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Widow of civil rights leader to deliver inaugural invocation

The widow of civil rights icon Medgar Evers will deliver the invocation at President Barack Obama's second inauguration, the Presidential Inaugural Committee announced Tuesday.

Myrlie Evers-Williams, who headed the NAACP from 1995-1998, fought tenaciously for justice for her husband, the famed Mississippi activist killed in the driveway of their home in 1963. The man immediately suspected of murdering Evers was convicted and sentenced to life in prison in 1994, more than three decades after the crime.

"I am humbled to have been asked to deliver the invocation for the 57th inauguration of the President of the United States—especially in light of this historical time in America when we will celebrate the 50th Anniversary of the Civil Rights Movement,” she said in a statement. “It is indeed an exhilarating experience to have the distinct honor of representing that era."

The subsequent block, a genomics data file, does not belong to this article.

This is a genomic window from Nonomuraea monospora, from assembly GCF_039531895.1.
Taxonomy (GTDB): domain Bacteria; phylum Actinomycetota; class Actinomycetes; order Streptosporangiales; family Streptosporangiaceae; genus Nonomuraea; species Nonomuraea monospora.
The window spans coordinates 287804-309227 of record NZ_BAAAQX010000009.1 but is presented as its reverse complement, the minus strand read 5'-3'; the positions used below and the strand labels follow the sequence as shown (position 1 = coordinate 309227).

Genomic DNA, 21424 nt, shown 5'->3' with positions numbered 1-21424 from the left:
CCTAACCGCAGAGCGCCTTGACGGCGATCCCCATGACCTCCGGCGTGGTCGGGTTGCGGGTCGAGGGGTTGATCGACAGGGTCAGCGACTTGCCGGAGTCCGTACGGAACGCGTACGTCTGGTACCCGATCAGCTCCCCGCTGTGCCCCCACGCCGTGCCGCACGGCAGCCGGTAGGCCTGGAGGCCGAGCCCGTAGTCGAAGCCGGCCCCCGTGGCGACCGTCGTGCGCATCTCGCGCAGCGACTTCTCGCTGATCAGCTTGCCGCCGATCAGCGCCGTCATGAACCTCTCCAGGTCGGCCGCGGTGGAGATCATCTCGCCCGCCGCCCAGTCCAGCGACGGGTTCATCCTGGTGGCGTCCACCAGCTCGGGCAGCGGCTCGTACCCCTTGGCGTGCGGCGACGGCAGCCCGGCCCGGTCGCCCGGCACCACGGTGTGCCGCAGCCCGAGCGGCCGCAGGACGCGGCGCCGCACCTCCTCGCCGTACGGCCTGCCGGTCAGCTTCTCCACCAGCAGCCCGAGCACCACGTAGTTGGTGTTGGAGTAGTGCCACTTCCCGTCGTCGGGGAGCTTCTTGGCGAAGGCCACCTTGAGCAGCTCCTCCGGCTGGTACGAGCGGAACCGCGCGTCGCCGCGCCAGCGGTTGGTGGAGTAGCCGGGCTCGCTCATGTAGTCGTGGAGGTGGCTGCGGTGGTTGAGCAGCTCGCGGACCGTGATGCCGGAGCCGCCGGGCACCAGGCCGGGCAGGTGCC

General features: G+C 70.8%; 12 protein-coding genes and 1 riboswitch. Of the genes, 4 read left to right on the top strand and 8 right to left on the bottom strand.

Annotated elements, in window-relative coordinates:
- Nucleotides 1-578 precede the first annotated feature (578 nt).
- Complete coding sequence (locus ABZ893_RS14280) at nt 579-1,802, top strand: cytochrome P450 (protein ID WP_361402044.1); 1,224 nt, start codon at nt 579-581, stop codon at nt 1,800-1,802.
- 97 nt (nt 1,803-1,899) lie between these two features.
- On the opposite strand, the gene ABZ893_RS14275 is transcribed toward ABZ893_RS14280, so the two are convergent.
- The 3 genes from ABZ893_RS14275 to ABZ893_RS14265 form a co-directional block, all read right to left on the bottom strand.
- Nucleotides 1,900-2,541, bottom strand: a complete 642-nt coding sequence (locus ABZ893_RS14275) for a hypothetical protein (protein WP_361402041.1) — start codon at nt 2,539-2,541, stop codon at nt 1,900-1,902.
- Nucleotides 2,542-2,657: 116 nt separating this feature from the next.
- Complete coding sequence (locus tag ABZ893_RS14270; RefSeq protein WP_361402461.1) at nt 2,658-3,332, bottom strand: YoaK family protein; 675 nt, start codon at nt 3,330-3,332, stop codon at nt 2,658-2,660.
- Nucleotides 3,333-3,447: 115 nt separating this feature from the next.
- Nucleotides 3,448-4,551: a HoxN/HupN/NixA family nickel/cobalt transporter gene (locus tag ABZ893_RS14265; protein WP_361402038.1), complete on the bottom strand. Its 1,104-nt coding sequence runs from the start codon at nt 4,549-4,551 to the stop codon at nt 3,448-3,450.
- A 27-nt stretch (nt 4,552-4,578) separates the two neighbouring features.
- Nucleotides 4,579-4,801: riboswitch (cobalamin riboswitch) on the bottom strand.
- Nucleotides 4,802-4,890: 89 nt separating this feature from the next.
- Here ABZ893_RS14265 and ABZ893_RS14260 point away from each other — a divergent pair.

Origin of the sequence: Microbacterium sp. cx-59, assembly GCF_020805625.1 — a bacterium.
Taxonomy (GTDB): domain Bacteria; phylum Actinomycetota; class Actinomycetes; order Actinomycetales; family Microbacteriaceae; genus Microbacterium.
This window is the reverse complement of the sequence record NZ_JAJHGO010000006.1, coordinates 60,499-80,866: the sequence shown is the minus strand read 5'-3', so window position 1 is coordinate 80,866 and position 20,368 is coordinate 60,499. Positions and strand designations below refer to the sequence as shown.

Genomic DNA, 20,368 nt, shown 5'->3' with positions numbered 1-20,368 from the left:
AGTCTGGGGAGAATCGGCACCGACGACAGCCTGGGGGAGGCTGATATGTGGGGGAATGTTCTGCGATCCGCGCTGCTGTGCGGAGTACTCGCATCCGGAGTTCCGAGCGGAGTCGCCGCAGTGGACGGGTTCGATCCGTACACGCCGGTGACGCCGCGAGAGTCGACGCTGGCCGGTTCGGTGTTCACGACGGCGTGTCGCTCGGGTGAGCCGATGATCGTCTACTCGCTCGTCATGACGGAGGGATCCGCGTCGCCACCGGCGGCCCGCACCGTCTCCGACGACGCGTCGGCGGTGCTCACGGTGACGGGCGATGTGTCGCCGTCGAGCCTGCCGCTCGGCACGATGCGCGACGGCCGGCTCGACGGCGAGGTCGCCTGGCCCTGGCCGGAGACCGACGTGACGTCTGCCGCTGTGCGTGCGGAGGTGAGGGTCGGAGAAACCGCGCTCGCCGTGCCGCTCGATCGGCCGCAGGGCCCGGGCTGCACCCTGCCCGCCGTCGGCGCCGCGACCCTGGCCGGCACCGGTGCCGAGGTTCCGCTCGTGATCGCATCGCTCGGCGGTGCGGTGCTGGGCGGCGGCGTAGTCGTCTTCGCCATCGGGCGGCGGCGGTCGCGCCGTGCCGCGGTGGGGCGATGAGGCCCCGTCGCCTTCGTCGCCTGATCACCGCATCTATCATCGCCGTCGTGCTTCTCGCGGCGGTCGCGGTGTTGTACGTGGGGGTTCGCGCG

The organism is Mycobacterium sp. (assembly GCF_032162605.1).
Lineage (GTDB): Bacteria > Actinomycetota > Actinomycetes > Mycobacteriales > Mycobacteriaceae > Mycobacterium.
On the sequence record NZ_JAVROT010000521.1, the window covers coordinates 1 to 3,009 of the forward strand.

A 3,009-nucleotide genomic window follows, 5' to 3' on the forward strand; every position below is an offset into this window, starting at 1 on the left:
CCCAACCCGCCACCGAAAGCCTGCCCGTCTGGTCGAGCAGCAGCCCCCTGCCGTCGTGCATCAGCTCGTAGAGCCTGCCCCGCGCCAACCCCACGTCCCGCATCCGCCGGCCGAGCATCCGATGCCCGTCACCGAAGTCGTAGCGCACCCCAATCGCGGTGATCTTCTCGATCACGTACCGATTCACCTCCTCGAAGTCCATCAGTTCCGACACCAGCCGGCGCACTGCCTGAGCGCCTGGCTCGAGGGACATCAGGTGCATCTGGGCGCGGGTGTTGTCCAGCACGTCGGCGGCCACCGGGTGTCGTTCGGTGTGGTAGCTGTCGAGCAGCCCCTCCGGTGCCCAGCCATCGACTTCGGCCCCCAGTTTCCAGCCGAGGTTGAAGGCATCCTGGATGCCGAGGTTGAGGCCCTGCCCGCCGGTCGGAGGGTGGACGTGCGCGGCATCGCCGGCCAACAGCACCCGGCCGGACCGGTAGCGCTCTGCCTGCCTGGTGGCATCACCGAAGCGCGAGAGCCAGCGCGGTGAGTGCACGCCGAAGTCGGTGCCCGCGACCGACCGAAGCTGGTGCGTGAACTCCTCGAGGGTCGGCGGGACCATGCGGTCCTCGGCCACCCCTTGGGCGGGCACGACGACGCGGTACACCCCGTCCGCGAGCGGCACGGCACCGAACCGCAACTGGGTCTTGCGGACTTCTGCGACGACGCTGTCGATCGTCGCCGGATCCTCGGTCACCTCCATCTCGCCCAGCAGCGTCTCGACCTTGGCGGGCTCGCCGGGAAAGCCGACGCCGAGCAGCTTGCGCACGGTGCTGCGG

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In 2009, Obama chose Rev. Rick Warren to give the invocation, causing some outcry from the left because of Warren's opposition to same-sex marriage.

The president's formal inauguration will be held privately on Sunday, January 20, as dictated by law. But the ceremonial swearing-in -- where Evers-Williams will give the invocation -- will take place on Jan. 21, coinciding with Martin Luther King Jr. Day.

The Inaugural Committee also announced Tuesday that Rev. Louie Giglio, an Atlanta pastor and founder of youth faith movement Passion Conferences, will deliver the benediction at the ceremony.